In January 1993, I was in Baghdad as a reporter for CNN on a probationary, three-month contract. Previously, I had been a war reporter for CBS News in Vietnam and East Asia and in Central America for ABC News. I had also made three trips to Baghdad for ABC News before the Gulf War.
Now, Bill Clinton was about to be inaugurated and there was speculation that Saddam Hussein might "test" the new American president. Would the new administration be willing to enforce the "no-fly" zones set up in northern and southern Iraq after the Gulf War?
CNN had made its reputation during the war with its exclusive reports from Baghdad. Shortly after my arrival, I was surprised to see CNN President Tom Johnson and Eason Jordan, then chief of international news gathering, stride into the al-Rasheed Hotel in Baghdad. They were there to help CNN bid for an exclusive interview with Saddam Hussein, timed to coincide with the coming inauguration of President Clinton.
I took part in meetings between the CNN executives and various officials purported to be close to Saddam. We met with his personal translator; with a foreign affairs adviser; with Information Minister Latif Jassim; and with Deputy Prime Minister Tariq Aziz.
In each of these meetings, Mr. Johnson and Mr. Jordan made their pitch: Saddam Hussein would have an hour's time on CNN's worldwide network; there would be no interruptions, no commercials. I was astonished. From both the tone and the content of these conversations, it seemed to me that CNN was virtually groveling for the interview.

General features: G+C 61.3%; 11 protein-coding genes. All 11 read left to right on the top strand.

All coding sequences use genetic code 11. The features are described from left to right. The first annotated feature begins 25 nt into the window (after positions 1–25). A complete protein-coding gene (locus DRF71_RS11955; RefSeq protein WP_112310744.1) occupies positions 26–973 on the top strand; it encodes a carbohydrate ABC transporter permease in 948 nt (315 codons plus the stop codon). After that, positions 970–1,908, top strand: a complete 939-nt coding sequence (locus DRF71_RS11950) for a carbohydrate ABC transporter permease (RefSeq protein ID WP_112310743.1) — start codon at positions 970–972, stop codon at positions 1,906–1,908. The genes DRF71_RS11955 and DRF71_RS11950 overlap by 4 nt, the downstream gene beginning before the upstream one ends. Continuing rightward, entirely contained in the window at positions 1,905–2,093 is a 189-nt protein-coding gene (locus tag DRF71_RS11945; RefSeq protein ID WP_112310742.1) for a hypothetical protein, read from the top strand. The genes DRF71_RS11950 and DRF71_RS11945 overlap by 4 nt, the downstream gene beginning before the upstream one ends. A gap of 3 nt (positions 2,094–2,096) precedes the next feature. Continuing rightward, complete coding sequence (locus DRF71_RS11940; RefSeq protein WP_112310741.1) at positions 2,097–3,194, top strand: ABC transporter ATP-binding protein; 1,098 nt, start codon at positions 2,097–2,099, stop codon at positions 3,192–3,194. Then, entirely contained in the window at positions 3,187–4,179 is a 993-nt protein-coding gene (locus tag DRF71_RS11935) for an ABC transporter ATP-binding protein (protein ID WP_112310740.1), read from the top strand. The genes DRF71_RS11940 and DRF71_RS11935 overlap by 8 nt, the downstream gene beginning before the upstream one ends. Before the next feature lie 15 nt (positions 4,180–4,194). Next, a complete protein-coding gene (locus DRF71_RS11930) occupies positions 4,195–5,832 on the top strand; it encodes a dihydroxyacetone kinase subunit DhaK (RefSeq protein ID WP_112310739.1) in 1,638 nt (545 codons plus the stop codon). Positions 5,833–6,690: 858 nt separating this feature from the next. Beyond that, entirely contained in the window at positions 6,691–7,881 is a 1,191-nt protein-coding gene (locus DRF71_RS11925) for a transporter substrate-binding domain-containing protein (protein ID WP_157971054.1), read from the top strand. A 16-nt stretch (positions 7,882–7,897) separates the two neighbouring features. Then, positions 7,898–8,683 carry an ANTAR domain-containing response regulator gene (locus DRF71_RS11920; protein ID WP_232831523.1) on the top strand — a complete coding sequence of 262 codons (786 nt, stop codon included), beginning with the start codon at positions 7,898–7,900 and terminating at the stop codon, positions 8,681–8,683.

The day after one such meeting, I was on the roof of the Ministry of Information, preparing for my first "live shot" on CNN. A producer came up and handed me a sheet of paper with handwritten notes. "Tom Johnson wants you to read this on camera," he said. I glanced at the paper. It was an item-by-item summary of points made by Information Minister Latif Jassim in an interview that morning with Mr. Johnson and Mr. Jordan.
The list was so long that there was no time during the live shot to provide context. I read the information minister's points verbatim. Moments later, I was downstairs in the newsroom on the first floor of the Information Ministry. Mr. Johnson approached, having seen my performance on a TV monitor. "You were a bit flat there, Peter," he said. Again, I was astonished. The president of CNN was telling me I seemed less-than-enthusiastic reading Saddam Hussein's propaganda.